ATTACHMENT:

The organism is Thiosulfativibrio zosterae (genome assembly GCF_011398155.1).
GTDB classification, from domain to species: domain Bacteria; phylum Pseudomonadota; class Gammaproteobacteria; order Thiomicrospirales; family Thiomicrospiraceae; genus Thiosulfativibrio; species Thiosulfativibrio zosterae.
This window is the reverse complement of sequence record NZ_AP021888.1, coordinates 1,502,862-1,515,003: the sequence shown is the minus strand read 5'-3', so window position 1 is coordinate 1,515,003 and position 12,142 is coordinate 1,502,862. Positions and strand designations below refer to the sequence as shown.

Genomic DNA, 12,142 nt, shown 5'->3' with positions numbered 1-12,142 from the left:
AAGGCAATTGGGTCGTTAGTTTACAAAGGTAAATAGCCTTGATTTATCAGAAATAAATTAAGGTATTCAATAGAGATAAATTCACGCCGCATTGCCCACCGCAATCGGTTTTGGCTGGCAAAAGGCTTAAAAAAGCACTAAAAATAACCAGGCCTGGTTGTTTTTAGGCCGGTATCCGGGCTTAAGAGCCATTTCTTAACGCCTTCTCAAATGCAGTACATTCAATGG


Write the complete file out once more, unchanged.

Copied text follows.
The organism is Thiosulfativibrio zosterae (genome assembly GCF_011398155.1).
GTDB classification, from domain to species: domain Bacteria; phylum Pseudomonadota; class Gammaproteobacteria; order Thiomicrospirales; family Thiomicrospiraceae; genus Thiosulfativibrio; species Thiosulfativibrio zosterae.
This window is the reverse complement of sequence record NZ_AP021888.1, coordinates 1,502,862-1,515,003: the sequence shown is the minus strand read 5'-3', so window position 1 is coordinate 1,515,003 and position 12,142 is coordinate 1,502,862. Positions and strand designations below refer to the sequence as shown.

Genomic DNA, 12,142 nt, shown 5'->3' with positions numbered 1-12,142 from the left:
AAGGCAATTGGGTCGTTAGTTTACAAAGGTAAATAGCCTTGATTTATCAGAAATAAATTAAGGTATTCAATAGAGATAAATTCACGCCGCATTGCCCACCGCAATCGGTTTTGGCTGGCAAAAGGCTTAAAAAAGCACTAAAAATAACCAGGCCTGGTTGTTTTTAGGCCGGTATCCGGGCTTAAGAGCCATTTCTTAACGCCTTCTCAAATGCAGTACATTCAATGG